The article engages with feminist care theories and practices of community building in the context of armed conflict. Based on an ethnographic study (2016–2018) of the security concerns of Israeli citizens living in the Gaza Envelope and their positions regarding the siege on Gaza, we find that in this region, vernacular security is closely linked with care, social reproduction and communitarianism. Communitarian ethics is intertwined with separatist, state-centred discourses on national ‘trauma and resilience’. In this context, Jewish-Israeli women care for their own communities as a way to ensure survival and civilian resilience. They generally disengage from moral dilemmas concerning the suffering of Palestinians. On a deeper level, the practice of security as care combines the hegemonic Israeli security paradigm of women’s soldierhood with an institutional and cultural obsession with trauma-oriented activities. Showing strong ethno-nationalist identifications, these women tend to overlook and even support the state’s violent siege on Gaza, which is seen as a zero-sum game. We conclude that the gendered dimensions of communitarian ethics in Israel are relevant for understanding the limitations and challenges of contemporary cosmopolitan feminism and a global politics of care.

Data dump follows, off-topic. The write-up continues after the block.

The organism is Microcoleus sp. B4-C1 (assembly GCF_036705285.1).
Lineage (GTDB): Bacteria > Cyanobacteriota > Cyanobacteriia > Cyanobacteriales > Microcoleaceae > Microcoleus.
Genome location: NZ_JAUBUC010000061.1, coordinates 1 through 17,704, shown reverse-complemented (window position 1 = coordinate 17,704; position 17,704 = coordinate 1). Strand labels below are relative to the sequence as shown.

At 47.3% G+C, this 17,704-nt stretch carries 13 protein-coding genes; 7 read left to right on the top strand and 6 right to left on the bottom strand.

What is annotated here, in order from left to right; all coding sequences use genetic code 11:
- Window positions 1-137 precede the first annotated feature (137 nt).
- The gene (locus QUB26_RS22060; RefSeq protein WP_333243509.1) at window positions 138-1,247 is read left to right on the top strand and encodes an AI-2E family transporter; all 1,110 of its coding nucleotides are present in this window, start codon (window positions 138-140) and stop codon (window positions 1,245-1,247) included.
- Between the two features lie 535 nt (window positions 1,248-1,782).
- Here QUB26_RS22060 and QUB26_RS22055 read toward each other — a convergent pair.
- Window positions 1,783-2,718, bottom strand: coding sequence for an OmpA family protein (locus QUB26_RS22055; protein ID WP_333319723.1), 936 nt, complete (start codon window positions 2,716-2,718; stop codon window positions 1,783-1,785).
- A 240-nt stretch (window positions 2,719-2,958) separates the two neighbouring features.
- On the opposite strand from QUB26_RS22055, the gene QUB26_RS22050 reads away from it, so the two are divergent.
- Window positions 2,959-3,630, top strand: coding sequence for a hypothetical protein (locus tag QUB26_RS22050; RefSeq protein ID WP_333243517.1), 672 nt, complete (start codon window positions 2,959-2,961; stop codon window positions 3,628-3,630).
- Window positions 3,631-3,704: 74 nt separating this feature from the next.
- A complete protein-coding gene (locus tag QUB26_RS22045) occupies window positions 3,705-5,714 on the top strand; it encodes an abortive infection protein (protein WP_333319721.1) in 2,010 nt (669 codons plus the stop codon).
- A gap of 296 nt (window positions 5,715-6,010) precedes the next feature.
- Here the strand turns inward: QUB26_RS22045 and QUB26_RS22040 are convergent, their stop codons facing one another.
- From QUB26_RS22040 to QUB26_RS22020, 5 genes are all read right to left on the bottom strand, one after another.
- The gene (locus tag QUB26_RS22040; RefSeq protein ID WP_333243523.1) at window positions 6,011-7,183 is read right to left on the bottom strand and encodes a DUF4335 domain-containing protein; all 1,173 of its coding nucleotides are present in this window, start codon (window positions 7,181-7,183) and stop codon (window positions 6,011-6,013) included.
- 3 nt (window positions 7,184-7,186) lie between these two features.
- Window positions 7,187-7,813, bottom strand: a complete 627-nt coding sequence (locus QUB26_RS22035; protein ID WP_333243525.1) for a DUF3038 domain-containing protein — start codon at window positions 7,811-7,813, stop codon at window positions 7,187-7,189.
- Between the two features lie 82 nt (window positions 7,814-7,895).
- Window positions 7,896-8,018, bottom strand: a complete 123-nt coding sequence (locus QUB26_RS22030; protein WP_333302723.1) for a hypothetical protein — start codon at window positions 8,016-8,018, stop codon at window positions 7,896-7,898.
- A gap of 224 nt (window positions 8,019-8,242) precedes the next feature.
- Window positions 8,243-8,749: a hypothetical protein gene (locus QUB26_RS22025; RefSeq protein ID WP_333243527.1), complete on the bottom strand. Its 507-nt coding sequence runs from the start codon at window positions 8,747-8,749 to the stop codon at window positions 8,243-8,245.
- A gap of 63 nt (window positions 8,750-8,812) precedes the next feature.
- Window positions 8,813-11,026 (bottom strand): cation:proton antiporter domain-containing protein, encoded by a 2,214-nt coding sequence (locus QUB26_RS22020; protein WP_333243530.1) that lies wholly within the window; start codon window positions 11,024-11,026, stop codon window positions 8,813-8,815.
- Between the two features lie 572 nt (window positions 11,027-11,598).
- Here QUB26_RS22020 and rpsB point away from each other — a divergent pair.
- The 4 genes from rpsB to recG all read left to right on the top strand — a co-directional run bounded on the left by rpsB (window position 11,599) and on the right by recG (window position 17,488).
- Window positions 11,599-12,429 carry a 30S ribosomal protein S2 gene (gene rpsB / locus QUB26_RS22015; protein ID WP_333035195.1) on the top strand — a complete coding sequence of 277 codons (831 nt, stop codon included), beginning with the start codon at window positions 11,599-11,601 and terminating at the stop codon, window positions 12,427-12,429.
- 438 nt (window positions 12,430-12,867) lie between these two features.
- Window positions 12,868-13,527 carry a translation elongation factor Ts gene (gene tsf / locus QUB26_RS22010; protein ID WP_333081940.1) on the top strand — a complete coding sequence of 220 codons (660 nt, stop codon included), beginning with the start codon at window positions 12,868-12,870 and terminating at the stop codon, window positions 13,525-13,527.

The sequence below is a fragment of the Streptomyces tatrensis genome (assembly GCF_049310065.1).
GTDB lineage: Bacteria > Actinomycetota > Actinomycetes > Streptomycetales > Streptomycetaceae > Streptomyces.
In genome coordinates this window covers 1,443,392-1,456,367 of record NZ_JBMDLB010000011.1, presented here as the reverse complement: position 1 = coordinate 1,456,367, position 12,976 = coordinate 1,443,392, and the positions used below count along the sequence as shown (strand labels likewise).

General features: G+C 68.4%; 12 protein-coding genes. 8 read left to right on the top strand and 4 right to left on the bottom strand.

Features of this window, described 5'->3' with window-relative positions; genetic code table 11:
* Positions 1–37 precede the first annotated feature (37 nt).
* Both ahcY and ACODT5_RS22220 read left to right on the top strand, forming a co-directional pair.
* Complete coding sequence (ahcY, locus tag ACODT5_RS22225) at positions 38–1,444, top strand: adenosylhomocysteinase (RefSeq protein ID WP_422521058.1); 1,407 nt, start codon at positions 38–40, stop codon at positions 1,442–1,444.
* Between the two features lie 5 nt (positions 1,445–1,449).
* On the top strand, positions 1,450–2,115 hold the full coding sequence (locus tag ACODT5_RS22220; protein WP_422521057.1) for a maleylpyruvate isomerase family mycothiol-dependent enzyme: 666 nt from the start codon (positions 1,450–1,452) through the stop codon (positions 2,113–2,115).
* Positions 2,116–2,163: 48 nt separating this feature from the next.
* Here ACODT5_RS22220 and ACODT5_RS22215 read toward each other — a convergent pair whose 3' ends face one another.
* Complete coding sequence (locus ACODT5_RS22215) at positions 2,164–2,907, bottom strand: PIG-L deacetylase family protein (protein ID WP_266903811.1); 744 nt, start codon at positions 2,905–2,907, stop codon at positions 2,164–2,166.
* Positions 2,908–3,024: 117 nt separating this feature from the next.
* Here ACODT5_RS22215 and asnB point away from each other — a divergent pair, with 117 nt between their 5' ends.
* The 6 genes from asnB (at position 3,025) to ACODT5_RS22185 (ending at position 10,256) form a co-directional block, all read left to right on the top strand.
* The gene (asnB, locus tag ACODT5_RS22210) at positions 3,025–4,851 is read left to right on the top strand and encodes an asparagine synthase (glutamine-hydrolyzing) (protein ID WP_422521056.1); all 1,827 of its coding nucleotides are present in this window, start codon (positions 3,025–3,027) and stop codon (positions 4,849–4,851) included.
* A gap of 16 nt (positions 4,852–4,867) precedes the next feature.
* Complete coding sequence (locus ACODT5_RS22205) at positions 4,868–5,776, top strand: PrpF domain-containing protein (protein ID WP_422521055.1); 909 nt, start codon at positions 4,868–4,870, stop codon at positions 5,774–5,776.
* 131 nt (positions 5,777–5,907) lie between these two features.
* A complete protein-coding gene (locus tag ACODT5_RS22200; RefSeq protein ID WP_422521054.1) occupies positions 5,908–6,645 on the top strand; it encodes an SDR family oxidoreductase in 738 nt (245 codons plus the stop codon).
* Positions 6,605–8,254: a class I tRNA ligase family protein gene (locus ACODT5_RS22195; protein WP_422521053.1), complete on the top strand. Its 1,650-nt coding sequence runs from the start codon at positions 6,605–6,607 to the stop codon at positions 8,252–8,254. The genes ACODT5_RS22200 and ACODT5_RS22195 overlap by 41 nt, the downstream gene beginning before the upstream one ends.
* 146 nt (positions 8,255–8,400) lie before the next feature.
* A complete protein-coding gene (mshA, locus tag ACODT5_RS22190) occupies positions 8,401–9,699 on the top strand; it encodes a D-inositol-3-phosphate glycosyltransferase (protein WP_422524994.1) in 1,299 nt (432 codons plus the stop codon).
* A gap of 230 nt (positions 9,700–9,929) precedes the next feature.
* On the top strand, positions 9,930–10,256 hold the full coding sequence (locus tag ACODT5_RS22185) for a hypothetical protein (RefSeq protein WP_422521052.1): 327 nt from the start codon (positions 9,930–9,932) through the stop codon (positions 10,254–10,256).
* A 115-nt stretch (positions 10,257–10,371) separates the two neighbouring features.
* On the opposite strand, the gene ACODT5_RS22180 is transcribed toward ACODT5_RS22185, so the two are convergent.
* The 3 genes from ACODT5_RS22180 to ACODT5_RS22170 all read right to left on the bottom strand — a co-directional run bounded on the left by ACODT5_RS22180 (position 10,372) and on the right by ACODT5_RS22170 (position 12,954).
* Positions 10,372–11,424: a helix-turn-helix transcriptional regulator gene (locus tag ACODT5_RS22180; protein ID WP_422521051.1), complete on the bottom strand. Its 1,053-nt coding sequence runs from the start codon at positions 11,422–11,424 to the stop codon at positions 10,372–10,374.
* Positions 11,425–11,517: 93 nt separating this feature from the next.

Bibliographical noteFunding Information:
The author(s) disclosed receipt of the following financial support for the research, authorship, and/or publication of this article: This article draws on a collaborative, inter-disciplinary project between the three authors. The research was made possible thanks to generous support from the Israel Science Foundation (grant #1092/15).
© The Author(s) 2021.
- social reproduction
ASJC Scopus subject areas
- Gender Studies